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Adventures in Contemporaryland

First, a bit of blatant self-promotion that is actually relevant to what I’m talking about today: I’m making a debut as a Harlequin Spice author in the summer (Tell Me More), under my own name since at my advanced age I have no innocence/innocents to protect (and before that, kicking and screaming, drag it out of me, then, Mr. Bishop and the Actress is being released next month. More on that later. Of course).

So I’m writing contemporaries for Spice which means I have to write in American, which is tricky. But what I found even worse was not having the gorgeous array of props and costumes you have at hand when writing historicals. Take this lousy passage:

The Duke leaned against the marble mantelpiece and raised his quizzing glass while taking a sip from the glass of brandy. [Internal Ed: careful, you know where this is heading] The sunlight from the open shutters turned his hair, carefully arranged in the latest windswept to burnished gold. He brushed at a tiny speck of dust on his skintight pantaloons [Internal Ed: oh crap, he does have three hands]. “My dear,” he drawled, “I assure you marriage was the last thing on my mind.” [Internal Ed: what!? Who’s he talking to, anyway?]

Now, translate this into a contemporary:

The [Internal Ed: the what? Cop? I don’t do cops. OK. The mayor? Nah. Come back to it later] leaned against his car [Internal Ed: we’re outside, then? OK] and pushed his dark glasses further up his nose [Internal Ed: I can live with it but it doesn’t imply anything to do with his status, only that he can’t buy dark glasses that fit] while taking a sip [Internal Ed: sip? Are you sure? Gulp?] from his beer [Internal Ed: remember your responsibility to your readers! Is he going to drink and drive?]. The sunlight turned his mussed hair to burnished gold. [Internal Ed: zzzzz] He brushed at a tiny speck of dust on his skintight jeans [Internal Ed: see three hands, above, also sounds a bit gay and not in a good way, but then so does the Duke]. “Honey,” he drawled, “I ain’t talkin’ about a weddin’.” [What? Has this guy ever been inside a library in his life?]

And so it goes.

On the other hand, instead of this:

Heart pounding, she sat at her writing desk and sharpened a knife. On a clean sheet of paper she hastily wrote a note, scattered sand over it, and folded and sealed it. Reaching for the bell pull, she summoned the footman to deliver it to the Duke’s house, warning him that he must return with his grace’s answer immediately.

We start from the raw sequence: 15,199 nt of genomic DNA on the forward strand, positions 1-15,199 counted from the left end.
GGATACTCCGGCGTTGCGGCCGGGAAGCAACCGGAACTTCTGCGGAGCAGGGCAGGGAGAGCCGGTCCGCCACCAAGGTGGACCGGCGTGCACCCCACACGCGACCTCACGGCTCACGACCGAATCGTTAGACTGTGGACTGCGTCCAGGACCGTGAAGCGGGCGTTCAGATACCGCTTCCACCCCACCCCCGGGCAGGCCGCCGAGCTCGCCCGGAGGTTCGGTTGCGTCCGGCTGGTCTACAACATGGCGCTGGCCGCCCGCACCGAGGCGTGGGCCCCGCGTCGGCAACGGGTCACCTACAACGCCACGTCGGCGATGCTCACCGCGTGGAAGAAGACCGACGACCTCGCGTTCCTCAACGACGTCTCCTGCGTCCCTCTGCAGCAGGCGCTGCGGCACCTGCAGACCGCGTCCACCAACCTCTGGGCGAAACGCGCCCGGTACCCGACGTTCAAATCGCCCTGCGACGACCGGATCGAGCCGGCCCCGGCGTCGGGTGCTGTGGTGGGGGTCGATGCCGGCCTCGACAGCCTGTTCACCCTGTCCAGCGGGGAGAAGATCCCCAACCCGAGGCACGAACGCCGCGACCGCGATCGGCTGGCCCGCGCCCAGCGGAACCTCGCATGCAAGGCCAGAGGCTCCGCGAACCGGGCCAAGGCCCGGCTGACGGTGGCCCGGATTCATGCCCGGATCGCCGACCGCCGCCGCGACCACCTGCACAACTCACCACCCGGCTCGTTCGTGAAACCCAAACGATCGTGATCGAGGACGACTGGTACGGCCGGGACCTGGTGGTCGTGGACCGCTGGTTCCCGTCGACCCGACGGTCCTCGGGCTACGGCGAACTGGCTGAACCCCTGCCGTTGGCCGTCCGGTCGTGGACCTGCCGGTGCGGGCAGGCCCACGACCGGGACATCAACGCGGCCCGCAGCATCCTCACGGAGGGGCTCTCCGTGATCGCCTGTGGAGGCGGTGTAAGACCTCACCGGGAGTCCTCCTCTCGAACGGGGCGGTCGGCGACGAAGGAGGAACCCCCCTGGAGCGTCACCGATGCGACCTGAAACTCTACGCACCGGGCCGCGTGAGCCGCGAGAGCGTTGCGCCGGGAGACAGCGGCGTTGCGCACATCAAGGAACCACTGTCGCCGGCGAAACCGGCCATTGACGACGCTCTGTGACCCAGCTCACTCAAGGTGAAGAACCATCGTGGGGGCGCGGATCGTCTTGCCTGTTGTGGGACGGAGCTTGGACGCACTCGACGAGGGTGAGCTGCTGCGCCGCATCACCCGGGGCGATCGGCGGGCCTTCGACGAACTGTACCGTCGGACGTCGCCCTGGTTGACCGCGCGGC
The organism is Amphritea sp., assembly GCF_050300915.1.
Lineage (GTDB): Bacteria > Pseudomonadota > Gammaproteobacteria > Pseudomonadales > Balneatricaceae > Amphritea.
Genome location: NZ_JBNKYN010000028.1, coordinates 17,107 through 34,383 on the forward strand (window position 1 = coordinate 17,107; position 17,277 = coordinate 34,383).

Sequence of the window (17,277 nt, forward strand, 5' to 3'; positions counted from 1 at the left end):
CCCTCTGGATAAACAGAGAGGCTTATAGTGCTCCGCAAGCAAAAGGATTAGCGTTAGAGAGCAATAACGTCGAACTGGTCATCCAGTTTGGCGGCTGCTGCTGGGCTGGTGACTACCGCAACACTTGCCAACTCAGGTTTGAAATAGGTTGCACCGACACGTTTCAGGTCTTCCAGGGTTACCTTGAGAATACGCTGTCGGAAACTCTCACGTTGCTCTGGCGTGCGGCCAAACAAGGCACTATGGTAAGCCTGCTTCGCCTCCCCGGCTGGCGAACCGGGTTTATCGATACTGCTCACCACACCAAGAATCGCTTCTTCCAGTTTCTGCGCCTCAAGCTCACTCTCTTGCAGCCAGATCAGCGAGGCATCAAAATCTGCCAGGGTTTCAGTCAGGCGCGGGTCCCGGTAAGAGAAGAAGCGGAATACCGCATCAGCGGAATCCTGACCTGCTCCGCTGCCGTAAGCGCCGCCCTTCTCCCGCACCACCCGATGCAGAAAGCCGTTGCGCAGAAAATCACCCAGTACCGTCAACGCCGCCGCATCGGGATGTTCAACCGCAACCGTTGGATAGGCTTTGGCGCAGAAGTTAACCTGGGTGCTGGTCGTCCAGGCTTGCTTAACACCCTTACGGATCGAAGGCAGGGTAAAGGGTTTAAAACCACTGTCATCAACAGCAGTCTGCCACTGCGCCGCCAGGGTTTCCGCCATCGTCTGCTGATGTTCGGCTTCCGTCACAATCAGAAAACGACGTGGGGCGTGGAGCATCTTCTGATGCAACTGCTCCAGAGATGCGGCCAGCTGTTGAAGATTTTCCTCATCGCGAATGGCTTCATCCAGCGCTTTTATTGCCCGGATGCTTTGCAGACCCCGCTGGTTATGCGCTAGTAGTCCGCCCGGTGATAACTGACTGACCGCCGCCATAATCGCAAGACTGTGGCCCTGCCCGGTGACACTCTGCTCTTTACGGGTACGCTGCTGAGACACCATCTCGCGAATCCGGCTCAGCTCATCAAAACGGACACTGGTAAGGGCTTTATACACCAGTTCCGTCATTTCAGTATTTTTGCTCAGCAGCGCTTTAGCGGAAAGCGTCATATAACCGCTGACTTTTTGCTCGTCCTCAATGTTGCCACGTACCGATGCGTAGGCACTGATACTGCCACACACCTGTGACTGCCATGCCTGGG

You have this:

She texted him.

And instead of this:

For three long days and nights the carriage lurched across rutted roads, stopping only for brief pauses to change the horses while the weary passengers took what refreshment they could, and several times alighting to help push the vehicle out of the filthy mud in the torrential rain [Internal ed: enough already]

You have this:

One hour and one packet of roasted nuts later, the plane landed. [Internal ed: long enough for her to join the mile-high club, surely? Call yourself a writer?]

What do you miss when you read contemporaries? What sort of details and how much do you like in historicals?

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Rachel
11 years ago

I think I miss the balls and the teas the most. I love when a bunch of old biddies get together and gossip over tea. I also like to know what people are wearing and I like to know about gowns more than she was in a t-shirt and jeans. Also I love some of the words and phrases of the Regency. My favorite is “in my salad days” or “tripping the light fantastic”.

I am writing a contemporary which I know you all know. Since it’s an update of Northanger Abbey I wanted to have a little nod to JA and the Regency. So I wrote in a costume ball where the hero and heroine go as Regency characters….not from a JA novel because I thought that would be a little too much of a nod.

My biggest problem now is trying to remember what my character knows and what she doesn’t know. She’s a scholar (Ph. D. student) and she has a friend, who she met online. This friend has tons of money and a wardrobe to match that money. At first I had my character notice her friends bag as a balenciaga then I realized she would never know the designer’s name, but she would recognize that it looked like it cost a semester’s worth of tuition.

Carolyn
11 years ago

Well, she texted him, then updated her status on Twitter (OMG. I am STILL waiting for him to answer me!!!)
which also posted to facebook where she got distracted by her BFF’s status change from Single to In a Relationship.

While she waited she checked in at Foursquare and YES!! She was now the mayor of the corner coffee shop!

Diane Gaston
11 years ago

That does it. I am not about to try a contemporary anytime soon. Especially because I hardly know what Carolyn is talking about!